Loosening a tight Bolt… training is a real stretch as fitness questions grow over sprint king
23:20 GMT, 25 July 2012
Not everything is as it appears in the well-manicured image presented by Usain Bolt Ltd.
Sure, the main man is a joker who loves to party into the small hours – and beyond – of the Jamaican morning. He is a chilled dude with a toothy smile and an appetite for chicken nuggets.
All that is real, but still aspects of Bolt's character jar. It is not his start-line nonchalance, exaggerated for showboating effect, that rankles – no, that is part of the fun. What rankles is that his minders build a high wall around him, keeping the world away and the cash registers ringing.
Pushing the limit: Bolt grimaces as his physio goes to work but coach Mills looks relaxed
The secrecy invites questions. The absence of answers begets suspicion. That was the case when he failed to show for an open training session on Tuesday.
Was he injured
Was his participation in the Olympics in doubt
On Wednesday, as these exclusive pictures show, he was flat on his back. But before his rivals get carried away, he was smiling, too.
At the Jamaican's base in Birmingham
he was able to train – his programme included some starts – before
having a long stretching session. Bolt's coach, Glen Mills, shared a
joke with him and laughed loudly while the physio pushed and pulled the fastest legs in history.
The scene told us that Bolt looks likely to be on the start line for the 100 metres final a week on Sunday.
However, we do not know in exactly what condition. After his recent
defeat by training partner Yohan Blake at the Jamaican trials, and a
second unexpected trip to the German doctor Hans Muller-Wohlfahrt
earlier this month, some doubts must linger.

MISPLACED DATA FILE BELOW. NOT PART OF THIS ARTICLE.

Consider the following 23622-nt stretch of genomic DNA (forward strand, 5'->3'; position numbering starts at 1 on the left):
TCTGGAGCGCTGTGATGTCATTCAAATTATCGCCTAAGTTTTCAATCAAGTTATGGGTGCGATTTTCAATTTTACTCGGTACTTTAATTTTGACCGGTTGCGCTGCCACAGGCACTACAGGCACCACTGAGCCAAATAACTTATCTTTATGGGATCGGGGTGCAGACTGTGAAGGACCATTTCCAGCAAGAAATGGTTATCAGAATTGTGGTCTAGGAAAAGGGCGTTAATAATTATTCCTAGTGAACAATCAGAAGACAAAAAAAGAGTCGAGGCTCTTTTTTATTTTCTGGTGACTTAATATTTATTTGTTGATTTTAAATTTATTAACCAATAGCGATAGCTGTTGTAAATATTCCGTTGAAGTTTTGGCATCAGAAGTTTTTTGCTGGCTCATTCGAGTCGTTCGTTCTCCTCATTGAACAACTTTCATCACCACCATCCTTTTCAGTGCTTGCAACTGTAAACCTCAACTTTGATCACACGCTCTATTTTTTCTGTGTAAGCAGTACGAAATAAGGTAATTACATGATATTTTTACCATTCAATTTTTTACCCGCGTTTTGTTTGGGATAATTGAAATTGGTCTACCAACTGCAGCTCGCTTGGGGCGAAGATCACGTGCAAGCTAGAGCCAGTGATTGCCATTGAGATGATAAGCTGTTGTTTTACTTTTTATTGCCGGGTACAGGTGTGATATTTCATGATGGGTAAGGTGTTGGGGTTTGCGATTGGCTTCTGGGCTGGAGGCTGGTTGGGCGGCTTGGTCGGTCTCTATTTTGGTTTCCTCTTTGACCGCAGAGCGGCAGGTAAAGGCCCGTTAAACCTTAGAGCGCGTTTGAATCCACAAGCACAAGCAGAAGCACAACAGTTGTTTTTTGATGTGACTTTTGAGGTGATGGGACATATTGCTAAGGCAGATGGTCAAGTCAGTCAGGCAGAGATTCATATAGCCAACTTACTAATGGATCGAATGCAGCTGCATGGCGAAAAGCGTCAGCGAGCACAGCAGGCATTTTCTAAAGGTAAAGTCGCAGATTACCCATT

Down in London's Olympic Park the
question was not so much about Bolt's fitness as about the legality of
Jamaican sprinting. Innuendo suggested, one questioner said, that
testing there was not the most stringent on the planet.
Pull the other one: Mills and Bolt succumb to a fit of the giggles
David Howman, the World Anti-Doping
Agency boss, responded by saying he had visited the island last year.
'Satisfactory,' was his overall verdict. Well, it sounded an
unsatisfactory answer, given how dominant Jamaican sprinters – men and
woman – are.
Nor has every
one of their samples proved clean. No less than Bolt's chief rival and
the fastest man this year, Blake, tested positive for the stimulant
methyl-xanthine in 2009. It was a drug not yet on WADA's banned list
but, perhaps unreasonably, he was still suspended for three months.
raised the subject of drugs with Mills, the influential guru to a
generation of Jamaican sprinters, including Bolt and Blake, and a devout
say anything,' he said. 'Track and field may have contributed to that
kind of scepticism as unfortunately a number of outstanding athletes
have tested positive, even in the recent past.
'That casts doubt on everybody who runs fast. But drugs are not the
only thing that can make people run fast. Hard work and ability get the
Challenge: Bolt wants to win a gold medal in London
'If you are
saying that Jamaicans, because they run fast, are on drugs then I see
that as a witch-hunt. Jamaicans would say those allegations are down to
a bad mind or some kind of envy.
'The thing about drugs is that I have a
distinct line between a person who inadvertently finds something in
their system, a stimulant or something, that is widespread in cough
syrup, supplements or whatever, as against somebody who is on a
deliberate drug programme, knowingly, willingly planned.
'That is a clear indication of a
person who is corrupt and I have no tolerance for that. I don't think
anybody should be banned for life, though. My Christian values speak of
forgiveness. They should be punished, yes; banned for life, no.' Bolt
is on record as saying he must win at least an Olympic title here in
London to be considered a legend, seeing multiple successes at major
championships as the true yardstick of such status.
In that attempt, he will face the American Justin Gatlin, who was
banned for four years after testing positive for testosterone, and whose
presence in the 100m final would serve as an emblem of the doping
menace. So how many in those eight lanes will be fuelled illegally
Mills said: 'I don't know. You can't ask me that. It is impossible to
guess. I would hope it is nought. Even WADA could not tell you. If they
knew, the athletes wouldn't be there.
'But I would love to see a clean sport. I could never feel good
winning anything having knowingly set out to cheat to win. No.'